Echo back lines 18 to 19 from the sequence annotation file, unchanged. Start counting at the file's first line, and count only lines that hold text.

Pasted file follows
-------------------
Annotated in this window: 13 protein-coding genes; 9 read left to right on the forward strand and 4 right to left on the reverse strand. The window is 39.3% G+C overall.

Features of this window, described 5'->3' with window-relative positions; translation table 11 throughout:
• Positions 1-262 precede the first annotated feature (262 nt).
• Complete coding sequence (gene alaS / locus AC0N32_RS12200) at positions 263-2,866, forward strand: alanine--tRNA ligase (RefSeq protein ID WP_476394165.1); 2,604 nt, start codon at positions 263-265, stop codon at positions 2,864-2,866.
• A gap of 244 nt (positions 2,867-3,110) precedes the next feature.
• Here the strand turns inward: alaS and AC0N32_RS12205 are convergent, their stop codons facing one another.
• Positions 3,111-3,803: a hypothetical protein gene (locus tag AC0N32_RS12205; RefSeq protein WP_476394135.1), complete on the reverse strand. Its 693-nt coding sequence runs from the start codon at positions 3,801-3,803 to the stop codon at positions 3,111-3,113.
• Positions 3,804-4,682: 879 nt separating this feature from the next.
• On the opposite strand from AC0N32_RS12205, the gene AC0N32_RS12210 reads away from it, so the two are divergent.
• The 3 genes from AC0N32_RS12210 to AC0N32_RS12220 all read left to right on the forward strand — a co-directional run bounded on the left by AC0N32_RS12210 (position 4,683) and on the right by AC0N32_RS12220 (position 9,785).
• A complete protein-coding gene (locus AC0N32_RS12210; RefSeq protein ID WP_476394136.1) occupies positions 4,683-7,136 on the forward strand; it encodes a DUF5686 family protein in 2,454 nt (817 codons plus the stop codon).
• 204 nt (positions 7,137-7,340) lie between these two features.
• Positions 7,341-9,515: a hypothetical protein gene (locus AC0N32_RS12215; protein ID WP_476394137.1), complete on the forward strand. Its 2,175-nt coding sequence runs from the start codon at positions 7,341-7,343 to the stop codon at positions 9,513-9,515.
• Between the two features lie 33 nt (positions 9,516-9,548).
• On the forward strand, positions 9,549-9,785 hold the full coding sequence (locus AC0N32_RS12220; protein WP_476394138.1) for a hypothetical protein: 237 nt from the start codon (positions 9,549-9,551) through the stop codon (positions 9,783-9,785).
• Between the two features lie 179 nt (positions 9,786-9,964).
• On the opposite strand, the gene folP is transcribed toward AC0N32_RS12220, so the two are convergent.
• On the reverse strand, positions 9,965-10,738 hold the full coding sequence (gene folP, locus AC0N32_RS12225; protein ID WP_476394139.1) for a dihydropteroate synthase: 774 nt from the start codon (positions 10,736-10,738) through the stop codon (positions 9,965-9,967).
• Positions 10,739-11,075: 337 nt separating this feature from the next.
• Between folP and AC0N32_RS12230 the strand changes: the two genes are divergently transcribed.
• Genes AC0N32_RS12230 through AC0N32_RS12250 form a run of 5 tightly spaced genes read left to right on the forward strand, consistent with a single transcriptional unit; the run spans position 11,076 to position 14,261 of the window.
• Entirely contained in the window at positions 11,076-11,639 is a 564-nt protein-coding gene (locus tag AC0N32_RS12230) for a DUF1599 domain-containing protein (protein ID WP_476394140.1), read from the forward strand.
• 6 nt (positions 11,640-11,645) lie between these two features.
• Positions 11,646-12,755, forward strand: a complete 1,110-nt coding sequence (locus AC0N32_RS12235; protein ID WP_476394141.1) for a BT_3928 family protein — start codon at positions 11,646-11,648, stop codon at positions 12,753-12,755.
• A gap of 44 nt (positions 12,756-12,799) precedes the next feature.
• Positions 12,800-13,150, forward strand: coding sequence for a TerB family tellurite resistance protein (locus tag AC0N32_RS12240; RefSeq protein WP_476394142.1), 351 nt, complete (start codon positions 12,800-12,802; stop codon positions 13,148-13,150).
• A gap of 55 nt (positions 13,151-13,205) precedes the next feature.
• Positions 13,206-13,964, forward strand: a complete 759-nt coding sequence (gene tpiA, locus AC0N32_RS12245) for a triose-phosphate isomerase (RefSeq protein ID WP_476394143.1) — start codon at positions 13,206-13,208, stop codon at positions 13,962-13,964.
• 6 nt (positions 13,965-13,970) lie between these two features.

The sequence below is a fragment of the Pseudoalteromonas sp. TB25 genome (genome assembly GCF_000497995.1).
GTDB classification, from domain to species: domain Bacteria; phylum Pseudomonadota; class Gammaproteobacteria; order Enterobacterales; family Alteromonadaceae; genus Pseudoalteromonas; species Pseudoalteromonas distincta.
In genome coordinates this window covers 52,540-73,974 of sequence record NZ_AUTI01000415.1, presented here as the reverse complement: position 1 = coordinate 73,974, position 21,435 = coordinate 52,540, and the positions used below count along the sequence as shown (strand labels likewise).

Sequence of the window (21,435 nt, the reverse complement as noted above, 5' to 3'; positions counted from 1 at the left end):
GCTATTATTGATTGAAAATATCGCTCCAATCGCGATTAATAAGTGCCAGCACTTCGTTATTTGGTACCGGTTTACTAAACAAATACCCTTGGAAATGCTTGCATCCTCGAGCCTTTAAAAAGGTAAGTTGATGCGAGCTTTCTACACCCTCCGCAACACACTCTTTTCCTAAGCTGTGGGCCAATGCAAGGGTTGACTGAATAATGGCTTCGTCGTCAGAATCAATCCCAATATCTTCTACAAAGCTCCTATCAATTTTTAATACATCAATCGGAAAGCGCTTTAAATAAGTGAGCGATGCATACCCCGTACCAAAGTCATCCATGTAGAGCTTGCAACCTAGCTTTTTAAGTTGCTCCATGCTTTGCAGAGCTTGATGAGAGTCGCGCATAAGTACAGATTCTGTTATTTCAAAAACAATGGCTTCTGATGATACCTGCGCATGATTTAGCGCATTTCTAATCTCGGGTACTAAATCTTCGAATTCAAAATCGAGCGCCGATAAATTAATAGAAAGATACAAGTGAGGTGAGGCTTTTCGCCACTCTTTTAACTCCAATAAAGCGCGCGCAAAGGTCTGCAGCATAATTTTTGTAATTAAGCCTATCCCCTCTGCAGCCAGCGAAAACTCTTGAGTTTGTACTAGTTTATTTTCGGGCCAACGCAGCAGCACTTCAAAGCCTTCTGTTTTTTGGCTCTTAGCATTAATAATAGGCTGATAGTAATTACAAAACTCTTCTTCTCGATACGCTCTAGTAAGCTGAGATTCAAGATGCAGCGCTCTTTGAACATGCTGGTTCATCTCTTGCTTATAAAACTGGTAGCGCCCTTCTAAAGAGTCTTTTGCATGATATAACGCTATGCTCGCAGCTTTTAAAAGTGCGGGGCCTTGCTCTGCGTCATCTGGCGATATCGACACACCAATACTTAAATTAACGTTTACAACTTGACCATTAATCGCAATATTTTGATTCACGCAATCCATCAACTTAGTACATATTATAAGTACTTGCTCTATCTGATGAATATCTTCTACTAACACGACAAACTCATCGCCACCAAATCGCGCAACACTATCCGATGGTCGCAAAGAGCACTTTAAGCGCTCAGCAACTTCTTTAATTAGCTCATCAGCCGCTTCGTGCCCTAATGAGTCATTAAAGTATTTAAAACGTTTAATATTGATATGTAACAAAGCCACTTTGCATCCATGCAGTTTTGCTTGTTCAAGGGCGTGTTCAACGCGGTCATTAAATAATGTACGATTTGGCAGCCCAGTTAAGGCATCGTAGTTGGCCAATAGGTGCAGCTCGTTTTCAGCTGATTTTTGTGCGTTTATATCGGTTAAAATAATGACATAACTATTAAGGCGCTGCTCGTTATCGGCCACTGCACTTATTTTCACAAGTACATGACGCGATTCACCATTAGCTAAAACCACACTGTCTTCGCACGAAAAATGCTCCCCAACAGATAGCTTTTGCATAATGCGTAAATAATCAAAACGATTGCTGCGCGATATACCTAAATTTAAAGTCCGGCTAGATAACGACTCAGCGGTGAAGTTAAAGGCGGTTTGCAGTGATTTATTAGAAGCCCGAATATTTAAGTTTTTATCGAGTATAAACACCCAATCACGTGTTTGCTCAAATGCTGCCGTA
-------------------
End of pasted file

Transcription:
• On the reverse strand, positions 9,965-10,738 hold the full coding sequence (gene folP, locus AC0N32_RS12225; protein ID WP_476394139.1) for a dihydropteroate synthase: 774 nt from the start codon (positions 10,736-10,738) through the stop codon (positions 9,965-9,967).
• Positions 10,739-11,075: 337 nt separating this feature from the next.